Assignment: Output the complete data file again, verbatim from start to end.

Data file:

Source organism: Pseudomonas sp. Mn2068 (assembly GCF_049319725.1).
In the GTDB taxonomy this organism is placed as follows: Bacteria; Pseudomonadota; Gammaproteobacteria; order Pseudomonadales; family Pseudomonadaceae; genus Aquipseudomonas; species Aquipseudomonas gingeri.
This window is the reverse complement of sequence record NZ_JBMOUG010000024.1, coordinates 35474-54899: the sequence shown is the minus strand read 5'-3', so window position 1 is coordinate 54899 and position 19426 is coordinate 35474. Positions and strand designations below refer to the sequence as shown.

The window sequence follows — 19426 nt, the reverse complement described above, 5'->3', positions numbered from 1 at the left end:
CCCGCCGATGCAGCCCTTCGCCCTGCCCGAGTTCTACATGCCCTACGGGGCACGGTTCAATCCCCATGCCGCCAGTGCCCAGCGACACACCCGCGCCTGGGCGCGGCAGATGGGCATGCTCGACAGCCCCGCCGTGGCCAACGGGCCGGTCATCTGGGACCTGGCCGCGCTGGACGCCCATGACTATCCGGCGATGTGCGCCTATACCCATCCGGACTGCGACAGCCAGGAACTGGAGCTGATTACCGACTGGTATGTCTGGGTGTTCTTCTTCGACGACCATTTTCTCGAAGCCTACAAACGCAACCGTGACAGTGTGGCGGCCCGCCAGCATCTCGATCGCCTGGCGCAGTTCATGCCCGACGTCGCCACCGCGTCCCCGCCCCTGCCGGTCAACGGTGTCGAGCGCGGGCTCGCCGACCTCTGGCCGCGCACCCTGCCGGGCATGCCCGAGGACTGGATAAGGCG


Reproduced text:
Source organism: Pseudomonas sp. Mn2068 (assembly GCF_049319725.1).
In the GTDB taxonomy this organism is placed as follows: Bacteria; Pseudomonadota; Gammaproteobacteria; order Pseudomonadales; family Pseudomonadaceae; genus Aquipseudomonas; species Aquipseudomonas gingeri.
This window is the reverse complement of sequence record NZ_JBMOUG010000024.1, coordinates 35474-54899: the sequence shown is the minus strand read 5'-3', so window position 1 is coordinate 54899 and position 19426 is coordinate 35474. Positions and strand designations below refer to the sequence as shown.

The window sequence follows — 19426 nt, the reverse complement described above, 5'->3', positions numbered from 1 at the left end:
CCCGCCGATGCAGCCCTTCGCCCTGCCCGAGTTCTACATGCCCTACGGGGCACGGTTCAATCCCCATGCCGCCAGTGCCCAGCGACACACCCGCGCCTGGGCGCGGCAGATGGGCATGCTCGACAGCCCCGCCGTGGCCAACGGGCCGGTCATCTGGGACCTGGCCGCGCTGGACGCCCATGACTATCCGGCGATGTGCGCCTATACCCATCCGGACTGCGACAGCCAGGAACTGGAGCTGATTACCGACTGGTATGTCTGGGTGTTCTTCTTCGACGACCATTTTCTCGAAGCCTACAAACGCAACCGTGACAGTGTGGCGGCCCGCCAGCATCTCGATCGCCTGGCGCAGTTCATGCCCGACGTCGCCACCGCGTCCCCGCCCCTGCCGGTCAACGGTGTCGAGCGCGGGCTCGCCGACCTCTGGCCGCGCACCCTGCCGGGCATGCCCGAGGACTGGATAAGGCG